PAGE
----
Kevin Kwan Has Some Advice on How to Deal With Snooty Titas

Apparently, titas of that sort are universal and not just a rich-people problem.


( Queen of All Media Kris Aquino has a habit of hijacking interviews and we usually find ourselves uneasy when she turns all the attention to herself. But we agree with her when she voluntarily summarized that the Crazy Rich Asians franchise, the glitzy and glamorous affair that it is, is all about “self-love, self-acceptance, and following your own path.”



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Crazy Rich Asians author and man of the hour Kevin Kwan could only say, “Absolutely!”—his head nodding in agreement to the statement and quite possibly, awe of his maiden Kris Aquino experience. How he and the prolific talk show host have never met in person before last week’s Rich People Problems book signing in Cebu is quite surprising, considering the social media build-up leading to Kris’ confirmation as part of the cast of the film adaptation of Crazy Rich Asians.


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But enough of Kris—we’ll see and hear more of her whether we like her or not. We return the focus on Kevin, his work, and the life experiences that helped him put together such fabulously funny yet family-centric reads.

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The Crazy Rich Asians trilogy possesses universal appeal despite tackling a very specific culture. Have you ever been approached by common folk or regular readers just to say how much they can relate to your stories?

All the time. I constantly hear from people, “We’re not crazy rich. We’re not even Asian. We’re just crazy. My family is just like the ones in your books—minus the huge amount of money.”


A lot of your writing is inspired by your own family and even your mother's marathon-shopping friends. What are family reunions like for you now?

I’ve avoided all family reunions! I see my immediate family though and they are very tolerant of my career. They’re supportive and see it as just a job.


How do you deal with snooty titas—that’s aunties for you—at get-togethers? Those who pressure their still single nieces and nephews to get married or mind your weight or age?


You know, you have to let people express themselves. You can either soak it in or just let it be. When I was younger, I would challenge them. I would try to be the rebel, talk back, and say “Why you do think we should have children [or] Why does it have to happen like this? This is a new generation, we have choices in life. It’s not all about procreation and extending the family name.”




For a lot of the old generation of Chinese, your life is not complete until you’ve had children. And that you’ve failed your family if you don’t produce children. But for a lot in this new generation, that’s completely irrelevant. We derive joy from creating, from work—even if you’re not making something like a book. I have cousins who are very happy in what they do—in banking, management, wherever they may be. They like their lives and don’t necessarily want to have children. I think that has to be respected.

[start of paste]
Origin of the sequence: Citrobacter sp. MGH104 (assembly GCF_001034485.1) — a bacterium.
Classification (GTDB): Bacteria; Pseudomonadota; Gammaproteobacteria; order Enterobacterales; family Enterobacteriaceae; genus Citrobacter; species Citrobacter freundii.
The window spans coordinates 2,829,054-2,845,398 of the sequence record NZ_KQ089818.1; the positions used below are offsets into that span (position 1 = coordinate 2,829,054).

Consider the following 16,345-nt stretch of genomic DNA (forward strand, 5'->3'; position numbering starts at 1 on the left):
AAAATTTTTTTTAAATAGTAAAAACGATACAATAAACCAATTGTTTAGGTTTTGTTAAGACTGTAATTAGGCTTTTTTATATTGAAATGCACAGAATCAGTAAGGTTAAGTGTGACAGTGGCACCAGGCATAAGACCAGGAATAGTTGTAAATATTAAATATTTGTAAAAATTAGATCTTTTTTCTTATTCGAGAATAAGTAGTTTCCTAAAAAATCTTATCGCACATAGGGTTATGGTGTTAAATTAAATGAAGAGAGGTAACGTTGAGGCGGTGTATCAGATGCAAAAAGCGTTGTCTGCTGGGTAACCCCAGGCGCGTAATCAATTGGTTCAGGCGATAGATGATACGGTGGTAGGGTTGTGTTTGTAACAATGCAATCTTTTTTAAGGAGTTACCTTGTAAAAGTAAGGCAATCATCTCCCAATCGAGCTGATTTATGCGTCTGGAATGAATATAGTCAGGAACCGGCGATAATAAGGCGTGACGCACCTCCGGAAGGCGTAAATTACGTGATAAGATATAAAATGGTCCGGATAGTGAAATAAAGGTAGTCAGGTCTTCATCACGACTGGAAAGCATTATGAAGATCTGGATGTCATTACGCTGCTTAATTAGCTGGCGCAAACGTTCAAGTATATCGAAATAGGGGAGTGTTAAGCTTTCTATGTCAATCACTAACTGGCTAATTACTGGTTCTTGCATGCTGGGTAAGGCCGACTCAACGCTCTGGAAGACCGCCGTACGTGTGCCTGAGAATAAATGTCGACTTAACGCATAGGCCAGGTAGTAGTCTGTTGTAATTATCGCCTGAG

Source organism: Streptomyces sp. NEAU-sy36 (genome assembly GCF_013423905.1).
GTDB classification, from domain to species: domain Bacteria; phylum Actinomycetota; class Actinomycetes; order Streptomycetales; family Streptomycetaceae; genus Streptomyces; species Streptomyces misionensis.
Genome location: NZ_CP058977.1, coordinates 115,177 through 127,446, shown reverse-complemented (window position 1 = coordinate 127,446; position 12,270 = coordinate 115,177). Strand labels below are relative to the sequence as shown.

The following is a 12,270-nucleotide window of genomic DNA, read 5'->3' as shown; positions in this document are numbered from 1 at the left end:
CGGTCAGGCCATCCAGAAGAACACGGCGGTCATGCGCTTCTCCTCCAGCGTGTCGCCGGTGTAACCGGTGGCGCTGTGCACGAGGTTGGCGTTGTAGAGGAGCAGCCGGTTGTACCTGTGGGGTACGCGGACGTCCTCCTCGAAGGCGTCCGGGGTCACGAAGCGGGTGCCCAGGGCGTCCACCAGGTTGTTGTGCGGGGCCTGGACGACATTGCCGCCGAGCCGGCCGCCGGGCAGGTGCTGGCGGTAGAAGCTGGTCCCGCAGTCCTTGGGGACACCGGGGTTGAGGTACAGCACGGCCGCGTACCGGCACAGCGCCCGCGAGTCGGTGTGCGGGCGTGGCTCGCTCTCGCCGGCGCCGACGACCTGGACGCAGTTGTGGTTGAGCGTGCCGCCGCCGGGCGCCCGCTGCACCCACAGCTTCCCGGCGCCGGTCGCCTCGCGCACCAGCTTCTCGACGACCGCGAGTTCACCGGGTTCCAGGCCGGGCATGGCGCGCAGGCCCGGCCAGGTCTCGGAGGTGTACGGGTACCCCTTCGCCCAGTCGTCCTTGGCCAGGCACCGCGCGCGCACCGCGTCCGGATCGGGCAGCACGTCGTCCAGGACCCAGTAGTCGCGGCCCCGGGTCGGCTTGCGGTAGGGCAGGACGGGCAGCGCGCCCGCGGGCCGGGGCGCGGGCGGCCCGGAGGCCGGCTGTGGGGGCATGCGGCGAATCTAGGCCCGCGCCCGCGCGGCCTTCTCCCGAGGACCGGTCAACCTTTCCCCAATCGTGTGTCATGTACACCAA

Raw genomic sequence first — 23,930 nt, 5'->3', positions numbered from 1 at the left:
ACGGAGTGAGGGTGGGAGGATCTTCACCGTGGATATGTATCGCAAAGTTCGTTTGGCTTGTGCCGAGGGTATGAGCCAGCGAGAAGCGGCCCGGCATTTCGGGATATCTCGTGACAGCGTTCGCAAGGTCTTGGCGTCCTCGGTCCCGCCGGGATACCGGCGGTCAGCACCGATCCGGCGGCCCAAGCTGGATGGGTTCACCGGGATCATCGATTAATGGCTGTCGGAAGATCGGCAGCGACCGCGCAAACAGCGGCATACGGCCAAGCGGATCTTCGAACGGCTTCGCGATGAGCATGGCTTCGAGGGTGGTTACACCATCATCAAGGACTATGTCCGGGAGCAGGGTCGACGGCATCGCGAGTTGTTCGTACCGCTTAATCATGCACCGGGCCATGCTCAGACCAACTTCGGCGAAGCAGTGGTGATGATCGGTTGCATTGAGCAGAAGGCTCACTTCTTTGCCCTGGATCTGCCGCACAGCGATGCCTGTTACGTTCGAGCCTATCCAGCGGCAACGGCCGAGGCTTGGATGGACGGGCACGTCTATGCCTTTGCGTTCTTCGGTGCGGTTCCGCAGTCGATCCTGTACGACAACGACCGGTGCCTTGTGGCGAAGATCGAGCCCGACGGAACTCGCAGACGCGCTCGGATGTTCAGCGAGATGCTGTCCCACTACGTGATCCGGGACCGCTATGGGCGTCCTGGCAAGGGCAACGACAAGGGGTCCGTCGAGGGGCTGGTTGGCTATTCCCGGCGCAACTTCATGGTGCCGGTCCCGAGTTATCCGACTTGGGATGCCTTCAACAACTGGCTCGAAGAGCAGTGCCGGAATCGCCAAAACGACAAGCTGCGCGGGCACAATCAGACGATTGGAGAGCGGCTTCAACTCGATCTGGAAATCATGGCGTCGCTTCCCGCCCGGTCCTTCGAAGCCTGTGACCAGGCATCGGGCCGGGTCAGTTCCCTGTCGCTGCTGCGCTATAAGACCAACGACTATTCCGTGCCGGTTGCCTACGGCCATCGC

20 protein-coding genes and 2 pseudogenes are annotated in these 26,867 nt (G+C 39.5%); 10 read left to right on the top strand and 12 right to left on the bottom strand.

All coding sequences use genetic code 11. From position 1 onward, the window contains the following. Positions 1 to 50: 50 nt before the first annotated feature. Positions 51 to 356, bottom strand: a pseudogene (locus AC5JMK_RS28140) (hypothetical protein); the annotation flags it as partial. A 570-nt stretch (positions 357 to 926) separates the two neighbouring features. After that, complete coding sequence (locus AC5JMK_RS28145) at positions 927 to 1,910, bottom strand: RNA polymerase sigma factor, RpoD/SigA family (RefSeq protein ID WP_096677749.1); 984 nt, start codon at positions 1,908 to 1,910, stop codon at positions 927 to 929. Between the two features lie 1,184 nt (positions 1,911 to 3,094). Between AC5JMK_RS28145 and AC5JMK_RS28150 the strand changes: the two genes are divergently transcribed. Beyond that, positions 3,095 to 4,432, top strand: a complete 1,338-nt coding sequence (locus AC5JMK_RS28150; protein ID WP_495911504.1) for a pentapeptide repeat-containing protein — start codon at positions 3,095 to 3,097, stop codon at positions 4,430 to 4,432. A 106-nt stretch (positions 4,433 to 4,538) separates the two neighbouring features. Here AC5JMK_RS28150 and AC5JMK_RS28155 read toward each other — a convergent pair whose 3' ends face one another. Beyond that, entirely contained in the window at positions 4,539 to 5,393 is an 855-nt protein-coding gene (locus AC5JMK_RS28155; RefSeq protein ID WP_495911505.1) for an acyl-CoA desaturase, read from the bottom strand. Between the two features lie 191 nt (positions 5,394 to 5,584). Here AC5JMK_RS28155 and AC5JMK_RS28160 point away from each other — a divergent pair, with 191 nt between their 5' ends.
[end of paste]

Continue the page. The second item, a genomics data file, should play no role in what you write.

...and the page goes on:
But people are going to say what they are going to say, so you just smile and say, “Yes, auntie. Thank you!”


There are other Asian cultures with rich people subcultures that would make for a hilarious narrative: India, Bhutan, Japan. Any plans to explore those cultures in the same way you did with Singapore?


Not really. You have to write from a place of truth and what you know. The Japanese ancient court culture for me is impenetrable. I couldn’t even begin to think how to write that book. Same goes with India and the intricacies of their social system. They’re very interesting to look at from an outsider’s point of view but there are already enough Indian authors writing about that.


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Have you ever been approached to create other iterations of Crazy Rich Asians? A soap, musical, comedy series, merch, or action figures perhaps? That would be a riot.

Absolutely. I get lots of interest from different genres all the time but we have to focus on one thing at one time and right now, it’s the movie.




Are China Rich Girlfriend and Rich People Problems becoming movies, too?

We hope so. We hope that the first movie does well enough for the studio to green light the next two.


Where and what time of the day do you write best?

I used to write late at night. The first book, Crazy Rich Asians, was written between the hours of midnight and 5 a.m. With the last two books, I’ve become a morning person and found that I think more clearly in the mornings. It’s also quieter in the mornings, for me. And I can just do four hours of writing and then I can turn on the e-mail on my phone and still have time to deal with life, office, and other matters.


When I’m traveling on tours like this, I have an out of office message that says, “Sorry! I’ll try to get back to you when I can.” (laughs) But when I’m traveling on my own and I do travel a bit, it’s business as usual, normally. You just have to work from where you are.




Your solution to writer's block?

I’ve been lucky enough to never have it, so I can’t tell you. I’ll figure it out when it happens. I’m sure it will happen at some point. (knocks on wood)


What's your next project about?

My next project is a TV show. I’m working with STX Entertainment (producers of movies such as Bad Moms, The Edge of Seventeen). It will be very different from Crazy Rich Asians but it’ll have some of my DNA. You’ll see the jet set, some globetrotting and a diversity of characters. 



Rich People Problems (P795), China Rich Girlfriend (P349), and Crazy Rich Asians (P315) are available at National Book Store. For more information, follow Kevin Kwan and National Book Store on Facebook

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